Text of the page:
Tornadoes are a big part of life here in south Louisiana. Although we may not see the EF4/EF5 monsters of the plains, tornadoes in our tropical climate can pop up fast and be just as deadly.
Tornadoes form due to winds changing direction and speed with height. We call this wind shear. Firstly, differences in wind speed at different levels of the atmosphere cause a column of air to begin to rotate. Second, the rising air feeding the thunderstorm, known as the storm’s updraft, stretches this column vertically. With vertical stretching, comes an increase in rotation speed. The stronger the updraft and the stronger the winds aloft, the faster this column can rotate. When this column of air does not reach the surface it’s called a funnel cloud. When it does interact with the surface, it is then deemed a tornado.
Tornadoes can span from a few meters wide to miles wide. The largest tornado ever observed was over two-and-a-half miles wide, which was the El Reno, Oklahoma tornado in 2013. A mobile radar, doppler-on-wheels, measured a wind speed of 295 mph high up within the tornado! The strongest wind speed ever recorded inside a tornado was also by a doppler radar during the Bridge Creek/Moore tornado of 1999. The doppler measured estimated wind speeds of 301 mph in this EF5 tornado!
Larger tornadoes are usually more intense. We call these “wedge” tornadoes due to their large width. Stove pipe and “rope” tornadoes are usually smaller in scale, resembling the objects they’re named after, but can be just as intense.
Tornadoes are rated on a graduated scale called the Enhanced Fujita scale. Tornadoes can range from EF0-EF5 on this scale, with zero being the weakest and five being the strongest.
The majority of tornadoes in south Louisiana are EF0-EF3, as EF4/EF5 need special atmospheric ingredients more commonly seen in mid-latitude climates.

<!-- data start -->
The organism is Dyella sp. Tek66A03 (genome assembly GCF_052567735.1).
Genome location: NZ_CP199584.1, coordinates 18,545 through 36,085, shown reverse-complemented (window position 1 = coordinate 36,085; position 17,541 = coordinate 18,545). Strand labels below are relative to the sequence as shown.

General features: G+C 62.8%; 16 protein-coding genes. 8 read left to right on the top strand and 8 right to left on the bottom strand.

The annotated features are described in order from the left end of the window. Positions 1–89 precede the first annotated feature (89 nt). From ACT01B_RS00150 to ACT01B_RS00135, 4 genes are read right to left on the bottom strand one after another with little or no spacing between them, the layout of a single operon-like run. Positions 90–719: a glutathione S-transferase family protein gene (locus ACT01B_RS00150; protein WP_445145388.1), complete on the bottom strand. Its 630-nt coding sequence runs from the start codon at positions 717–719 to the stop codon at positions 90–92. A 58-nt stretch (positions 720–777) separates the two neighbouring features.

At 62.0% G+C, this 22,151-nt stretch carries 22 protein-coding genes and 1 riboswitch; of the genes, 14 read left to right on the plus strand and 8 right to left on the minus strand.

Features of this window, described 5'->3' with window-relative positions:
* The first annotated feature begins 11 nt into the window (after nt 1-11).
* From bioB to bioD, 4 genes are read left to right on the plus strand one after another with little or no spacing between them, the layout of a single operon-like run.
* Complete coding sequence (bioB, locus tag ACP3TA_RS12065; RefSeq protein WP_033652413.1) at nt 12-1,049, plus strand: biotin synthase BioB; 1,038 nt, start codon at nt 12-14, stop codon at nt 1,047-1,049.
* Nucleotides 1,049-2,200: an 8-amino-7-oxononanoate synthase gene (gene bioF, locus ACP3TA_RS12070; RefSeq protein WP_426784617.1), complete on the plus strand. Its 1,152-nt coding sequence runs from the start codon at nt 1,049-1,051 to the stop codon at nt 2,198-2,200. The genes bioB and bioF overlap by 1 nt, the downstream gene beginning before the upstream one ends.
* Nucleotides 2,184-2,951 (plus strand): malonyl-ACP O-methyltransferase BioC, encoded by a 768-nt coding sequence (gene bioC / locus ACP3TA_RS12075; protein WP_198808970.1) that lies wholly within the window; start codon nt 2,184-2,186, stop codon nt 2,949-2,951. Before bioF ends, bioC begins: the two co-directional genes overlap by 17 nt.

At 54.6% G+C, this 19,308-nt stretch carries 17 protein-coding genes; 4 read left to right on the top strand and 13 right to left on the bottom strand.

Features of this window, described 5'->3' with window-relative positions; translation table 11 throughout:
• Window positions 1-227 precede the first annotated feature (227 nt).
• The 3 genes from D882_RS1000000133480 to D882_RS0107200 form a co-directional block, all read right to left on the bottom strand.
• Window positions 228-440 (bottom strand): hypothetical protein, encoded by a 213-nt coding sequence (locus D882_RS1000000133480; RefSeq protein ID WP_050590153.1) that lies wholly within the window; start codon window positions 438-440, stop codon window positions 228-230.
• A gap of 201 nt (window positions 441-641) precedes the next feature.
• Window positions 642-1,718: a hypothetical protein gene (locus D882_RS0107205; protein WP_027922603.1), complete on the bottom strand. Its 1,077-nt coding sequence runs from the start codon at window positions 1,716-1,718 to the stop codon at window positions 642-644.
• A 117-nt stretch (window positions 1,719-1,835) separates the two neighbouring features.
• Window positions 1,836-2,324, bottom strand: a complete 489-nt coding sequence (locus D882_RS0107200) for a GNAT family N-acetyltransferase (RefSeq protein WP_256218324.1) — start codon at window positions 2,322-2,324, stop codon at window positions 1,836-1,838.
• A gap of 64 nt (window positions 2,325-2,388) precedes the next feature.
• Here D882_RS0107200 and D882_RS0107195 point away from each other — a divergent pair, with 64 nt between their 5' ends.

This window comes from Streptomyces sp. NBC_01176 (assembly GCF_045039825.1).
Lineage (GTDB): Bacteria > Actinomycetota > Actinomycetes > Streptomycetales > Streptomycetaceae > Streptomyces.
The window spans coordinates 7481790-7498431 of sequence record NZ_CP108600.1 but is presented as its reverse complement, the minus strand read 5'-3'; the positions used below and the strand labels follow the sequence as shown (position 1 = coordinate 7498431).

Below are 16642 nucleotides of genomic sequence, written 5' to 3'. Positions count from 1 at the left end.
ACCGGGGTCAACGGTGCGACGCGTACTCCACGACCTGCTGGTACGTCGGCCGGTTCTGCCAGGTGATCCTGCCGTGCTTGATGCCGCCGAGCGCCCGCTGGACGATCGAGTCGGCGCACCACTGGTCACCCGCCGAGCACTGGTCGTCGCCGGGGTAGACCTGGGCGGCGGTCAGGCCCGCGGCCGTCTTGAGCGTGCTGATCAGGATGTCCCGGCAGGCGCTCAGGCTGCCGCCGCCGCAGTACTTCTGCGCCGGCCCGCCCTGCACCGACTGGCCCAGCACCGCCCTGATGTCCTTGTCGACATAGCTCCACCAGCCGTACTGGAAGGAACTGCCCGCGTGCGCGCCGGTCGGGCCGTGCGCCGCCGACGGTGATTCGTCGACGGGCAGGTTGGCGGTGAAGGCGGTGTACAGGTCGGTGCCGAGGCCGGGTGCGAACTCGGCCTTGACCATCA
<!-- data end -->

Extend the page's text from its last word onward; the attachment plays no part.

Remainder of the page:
The wind speeds are determined by a National Weather Service assessment team, which comes out once the severe weather has ended. They can estimate wind speed by the severity of the damage observed. EF0-EF1 tornadoes usually create minor damage such as tree, siding, or roof damage. EF2-EF3 tornadoes create more substantial roof damage, can toss around mobile homes, and uproot large trees. Of course, EF4/EF5 damage is catastrophic, having been known to level entire neighborhoods.
If the atmosphere is conducive for the development of tornadoes, wind shear is high for example, the National Weather Service will issue a “TORNADO WATCH” for the area. This simply means anyone living within the watch area needs to be on high alert for the development of tornadoes. If a tornado is spotted on radar, or by a trained observer on the ground, a TORNADO WARNING will be issued. These are issued for smaller areas than watches and mean a tornado is imminent within the warned area.
At this point, you need to take shelter immediately. The safest thing to do is get away from windows and into an interior hallway or closet. The pressure from the extreme winds accompanying a tornado most often knocks down exterior portions of the house but leaves interior areas intact. This is why we recommend the action above. It’s also a good idea to get a blanket to cover yourself with, protecting yourself from flying debris. If you know tornadoes are possible on a certain day, try to evacuate mobile homes. With Louisiana seeing the majority of tornadoes on the lower end of the scale, being in a mobile home poses the greatest risk of bodily harm or injury, as these can get tossed around by EF2-EF3 tornadoes.
With this week being Severe Weather Awareness week, it’s always good to educate yourself about the weather, as having a plan and being ready is the best way to stay a step ahead. Download the KLFY weather app, which provides radar, but will also send you notifications directly to your mobile device if your area is under warning. Of course, on severe weather days keep it tuned to KLFY for coverage through the event.